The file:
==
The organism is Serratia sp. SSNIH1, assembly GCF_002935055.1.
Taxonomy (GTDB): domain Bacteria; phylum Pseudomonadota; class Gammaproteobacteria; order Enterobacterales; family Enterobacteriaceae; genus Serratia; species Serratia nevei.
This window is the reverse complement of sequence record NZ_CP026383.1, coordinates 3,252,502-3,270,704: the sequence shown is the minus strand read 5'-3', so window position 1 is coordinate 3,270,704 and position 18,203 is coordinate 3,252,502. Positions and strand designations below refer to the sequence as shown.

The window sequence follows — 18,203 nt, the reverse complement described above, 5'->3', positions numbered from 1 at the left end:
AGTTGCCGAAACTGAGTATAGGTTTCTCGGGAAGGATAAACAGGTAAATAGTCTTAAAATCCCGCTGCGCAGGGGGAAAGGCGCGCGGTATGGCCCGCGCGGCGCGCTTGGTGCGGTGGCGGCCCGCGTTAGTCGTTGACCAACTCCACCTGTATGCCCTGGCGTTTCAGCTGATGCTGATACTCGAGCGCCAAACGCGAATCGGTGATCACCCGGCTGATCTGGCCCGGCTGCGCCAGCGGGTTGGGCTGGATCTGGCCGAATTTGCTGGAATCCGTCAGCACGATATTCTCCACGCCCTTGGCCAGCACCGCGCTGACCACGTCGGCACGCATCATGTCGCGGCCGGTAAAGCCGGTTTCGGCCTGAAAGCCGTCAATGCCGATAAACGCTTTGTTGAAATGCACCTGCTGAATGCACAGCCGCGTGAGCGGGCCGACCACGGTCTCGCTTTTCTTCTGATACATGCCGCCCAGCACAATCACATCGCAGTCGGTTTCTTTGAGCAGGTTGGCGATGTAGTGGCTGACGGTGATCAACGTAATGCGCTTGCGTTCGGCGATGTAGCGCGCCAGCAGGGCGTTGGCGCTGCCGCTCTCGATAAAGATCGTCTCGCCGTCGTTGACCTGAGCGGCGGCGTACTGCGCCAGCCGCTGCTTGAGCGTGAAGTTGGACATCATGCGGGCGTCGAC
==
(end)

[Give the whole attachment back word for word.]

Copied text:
The organism is Serratia sp. SSNIH1, assembly GCF_002935055.1.
Taxonomy (GTDB): domain Bacteria; phylum Pseudomonadota; class Gammaproteobacteria; order Enterobacterales; family Enterobacteriaceae; genus Serratia; species Serratia nevei.
This window is the reverse complement of sequence record NZ_CP026383.1, coordinates 3,252,502-3,270,704: the sequence shown is the minus strand read 5'-3', so window position 1 is coordinate 3,270,704 and position 18,203 is coordinate 3,252,502. Positions and strand designations below refer to the sequence as shown.

The window sequence follows — 18,203 nt, the reverse complement described above, 5'->3', positions numbered from 1 at the left end:
AGTTGCCGAAACTGAGTATAGGTTTCTCGGGAAGGATAAACAGGTAAATAGTCTTAAAATCCCGCTGCGCAGGGGGAAAGGCGCGCGGTATGGCCCGCGCGGCGCGCTTGGTGCGGTGGCGGCCCGCGTTAGTCGTTGACCAACTCCACCTGTATGCCCTGGCGTTTCAGCTGATGCTGATACTCGAGCGCCAAACGCGAATCGGTGATCACCCGGCTGATCTGGCCCGGCTGCGCCAGCGGGTTGGGCTGGATCTGGCCGAATTTGCTGGAATCCGTCAGCACGATATTCTCCACGCCCTTGGCCAGCACCGCGCTGACCACGTCGGCACGCATCATGTCGCGGCCGGTAAAGCCGGTTTCGGCCTGAAAGCCGTCAATGCCGATAAACGCTTTGTTGAAATGCACCTGCTGAATGCACAGCCGCGTGAGCGGGCCGACCACGGTCTCGCTTTTCTTCTGATACATGCCGCCCAGCACAATCACATCGCAGTCGGTTTCTTTGAGCAGGTTGGCGATGTAGTGGCTGACGGTGATCAACGTAATGCGCTTGCGTTCGGCGATGTAGCGCGCCAGCAGGGCGTTGGCGCTGCCGCTCTCGATAAAGATCGTCTCGCCGTCGTTGACCTGAGCGGCGGCGTACTGCGCCAGCCGCTGCTTGAGCGTGAAGTTGGACATCATGCGGGCGTCGAC